How staying in on Thanksgiving brought our family closer.
When we first married, we had between us four parents, four grandparents, three siblings (plus their spouses) and two nieces. Not to mention eight sets of aunts and uncles and two special great-aunts. The holidays were madness. December was a blur of family parties. There were also family gatherings throughout the year for every major (and non-major holiday). We ran around like lunatics trying to get to two or three or even four events on the major holidays, so that no one was left out.
After we had children, it became even harder to navigate the constant merry-go-round of events, which interfered with naptimes and disrupted our hard-won family routines.
The year I was pregnant with our first baby, I caught a terrible stomach virus at a pre-Thanksgiving dinner (yes, there were even pre-Thanksgiving dinners) from people who thoughtlessly came sick, which left me too sick to go to the real Thanksgiving dinner. So we stayed home. Alone. Too sick to cook or eat much, we nibbled on store-bought dinner rolls and basked in the silence. We didn't have to dress up, drive anywhere, make conversation or eat other people's bad food. It was heaven.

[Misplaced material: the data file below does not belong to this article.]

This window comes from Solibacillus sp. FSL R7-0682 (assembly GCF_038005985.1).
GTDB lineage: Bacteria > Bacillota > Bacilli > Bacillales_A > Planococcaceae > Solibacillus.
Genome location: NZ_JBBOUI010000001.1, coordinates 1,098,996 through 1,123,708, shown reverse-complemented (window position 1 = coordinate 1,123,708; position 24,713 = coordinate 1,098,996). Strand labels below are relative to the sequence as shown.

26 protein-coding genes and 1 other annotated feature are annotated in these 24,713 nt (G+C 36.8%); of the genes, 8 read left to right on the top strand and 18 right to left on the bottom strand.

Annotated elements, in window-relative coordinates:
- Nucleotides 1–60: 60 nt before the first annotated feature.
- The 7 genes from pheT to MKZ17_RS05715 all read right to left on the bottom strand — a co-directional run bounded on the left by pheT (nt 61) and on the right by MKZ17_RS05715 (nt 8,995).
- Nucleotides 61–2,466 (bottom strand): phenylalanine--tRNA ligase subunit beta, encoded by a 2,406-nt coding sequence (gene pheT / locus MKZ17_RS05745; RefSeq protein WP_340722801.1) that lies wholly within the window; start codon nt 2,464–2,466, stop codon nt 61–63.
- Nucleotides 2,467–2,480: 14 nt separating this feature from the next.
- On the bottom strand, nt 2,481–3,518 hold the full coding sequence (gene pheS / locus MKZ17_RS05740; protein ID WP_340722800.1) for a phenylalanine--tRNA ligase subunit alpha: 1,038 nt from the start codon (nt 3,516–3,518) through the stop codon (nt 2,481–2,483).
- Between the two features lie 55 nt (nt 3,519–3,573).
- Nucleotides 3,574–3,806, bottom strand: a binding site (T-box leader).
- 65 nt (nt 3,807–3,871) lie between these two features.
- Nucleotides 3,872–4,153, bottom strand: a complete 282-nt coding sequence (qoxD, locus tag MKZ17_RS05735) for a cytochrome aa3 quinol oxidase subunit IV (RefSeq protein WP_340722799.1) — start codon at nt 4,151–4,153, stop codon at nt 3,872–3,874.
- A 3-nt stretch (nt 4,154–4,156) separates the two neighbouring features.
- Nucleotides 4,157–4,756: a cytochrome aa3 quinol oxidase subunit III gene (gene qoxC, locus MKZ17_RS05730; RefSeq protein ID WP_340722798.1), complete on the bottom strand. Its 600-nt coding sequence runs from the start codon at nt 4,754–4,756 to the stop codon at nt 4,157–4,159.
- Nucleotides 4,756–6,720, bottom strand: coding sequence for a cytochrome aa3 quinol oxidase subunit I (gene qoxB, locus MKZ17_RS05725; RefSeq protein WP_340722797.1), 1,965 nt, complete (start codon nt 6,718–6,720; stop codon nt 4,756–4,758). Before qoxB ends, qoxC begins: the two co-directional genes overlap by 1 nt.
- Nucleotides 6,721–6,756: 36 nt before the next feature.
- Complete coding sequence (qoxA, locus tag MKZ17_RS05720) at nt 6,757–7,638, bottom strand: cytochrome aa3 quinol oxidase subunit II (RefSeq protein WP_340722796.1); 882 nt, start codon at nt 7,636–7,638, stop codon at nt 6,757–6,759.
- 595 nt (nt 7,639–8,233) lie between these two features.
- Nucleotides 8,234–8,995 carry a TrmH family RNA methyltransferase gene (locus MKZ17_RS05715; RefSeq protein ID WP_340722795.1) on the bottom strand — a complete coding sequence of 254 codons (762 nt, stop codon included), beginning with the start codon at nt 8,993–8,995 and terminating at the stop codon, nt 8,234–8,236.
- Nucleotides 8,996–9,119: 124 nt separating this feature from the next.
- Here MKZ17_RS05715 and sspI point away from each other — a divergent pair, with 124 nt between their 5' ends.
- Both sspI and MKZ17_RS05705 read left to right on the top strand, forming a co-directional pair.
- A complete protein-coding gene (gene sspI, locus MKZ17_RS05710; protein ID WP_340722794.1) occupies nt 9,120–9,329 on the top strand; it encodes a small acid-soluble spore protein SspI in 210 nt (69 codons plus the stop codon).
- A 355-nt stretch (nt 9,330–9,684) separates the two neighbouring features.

A few years later, when the whirlwind of children complicated the scene, we fondly looked back on that quiet Thanksgiving. "I want just one holiday to ourselves," my husband announced. We mulled it over and decided to take back Thanksgiving. We explained to everyone that we wouldn't be coming to the family dinners, but they would all see us in just a few short weeks once the December schedule of events began. I bought a small turkey and made all the favorites we craved, which no one ever served us. No more oyster stuffing, fennel soup or blueberry pie on Thanksgiving for us. We went back to the basics and reveled in turkey, plain stuffing, mashed potatoes and pumpkin pie. It was a wonderful, quiet day at home for the two of us to enjoy each other's company (and that of our young daughter). We felt relaxed, recharged and ready to face the coming holiday madness. Why You Should Create Your Own Holiday Traditions
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